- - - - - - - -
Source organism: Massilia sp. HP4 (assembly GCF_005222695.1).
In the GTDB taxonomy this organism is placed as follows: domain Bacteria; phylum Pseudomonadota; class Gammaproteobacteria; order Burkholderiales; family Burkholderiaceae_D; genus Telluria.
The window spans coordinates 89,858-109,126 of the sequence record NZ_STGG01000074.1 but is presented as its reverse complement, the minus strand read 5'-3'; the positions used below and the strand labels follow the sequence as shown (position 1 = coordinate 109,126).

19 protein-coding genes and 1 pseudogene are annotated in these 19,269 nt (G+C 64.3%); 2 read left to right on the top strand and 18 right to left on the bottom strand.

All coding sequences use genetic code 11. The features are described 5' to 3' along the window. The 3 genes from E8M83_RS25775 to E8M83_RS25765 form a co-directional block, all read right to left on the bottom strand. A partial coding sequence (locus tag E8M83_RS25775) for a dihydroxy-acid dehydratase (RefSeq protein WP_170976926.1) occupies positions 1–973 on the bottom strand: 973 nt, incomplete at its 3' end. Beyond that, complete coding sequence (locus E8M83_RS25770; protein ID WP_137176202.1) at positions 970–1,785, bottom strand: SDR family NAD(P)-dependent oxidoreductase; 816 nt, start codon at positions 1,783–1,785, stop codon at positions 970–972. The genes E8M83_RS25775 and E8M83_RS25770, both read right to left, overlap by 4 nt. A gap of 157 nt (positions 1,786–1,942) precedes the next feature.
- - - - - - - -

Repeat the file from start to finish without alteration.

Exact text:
Source organism: Massilia sp. HP4 (assembly GCF_005222695.1).
In the GTDB taxonomy this organism is placed as follows: domain Bacteria; phylum Pseudomonadota; class Gammaproteobacteria; order Burkholderiales; family Burkholderiaceae_D; genus Telluria.
The window spans coordinates 89,858-109,126 of the sequence record NZ_STGG01000074.1 but is presented as its reverse complement, the minus strand read 5'-3'; the positions used below and the strand labels follow the sequence as shown (position 1 = coordinate 109,126).

19 protein-coding genes and 1 pseudogene are annotated in these 19,269 nt (G+C 64.3%); 2 read left to right on the top strand and 18 right to left on the bottom strand.

All coding sequences use genetic code 11. The features are described 5' to 3' along the window. The 3 genes from E8M83_RS25775 to E8M83_RS25765 form a co-directional block, all read right to left on the bottom strand. A partial coding sequence (locus tag E8M83_RS25775) for a dihydroxy-acid dehydratase (RefSeq protein WP_170976926.1) occupies positions 1–973 on the bottom strand: 973 nt, incomplete at its 3' end. Beyond that, complete coding sequence (locus E8M83_RS25770; protein ID WP_137176202.1) at positions 970–1,785, bottom strand: SDR family NAD(P)-dependent oxidoreductase; 816 nt, start codon at positions 1,783–1,785, stop codon at positions 970–972. The genes E8M83_RS25775 and E8M83_RS25770, both read right to left, overlap by 4 nt. A gap of 157 nt (positions 1,786–1,942) precedes the next feature.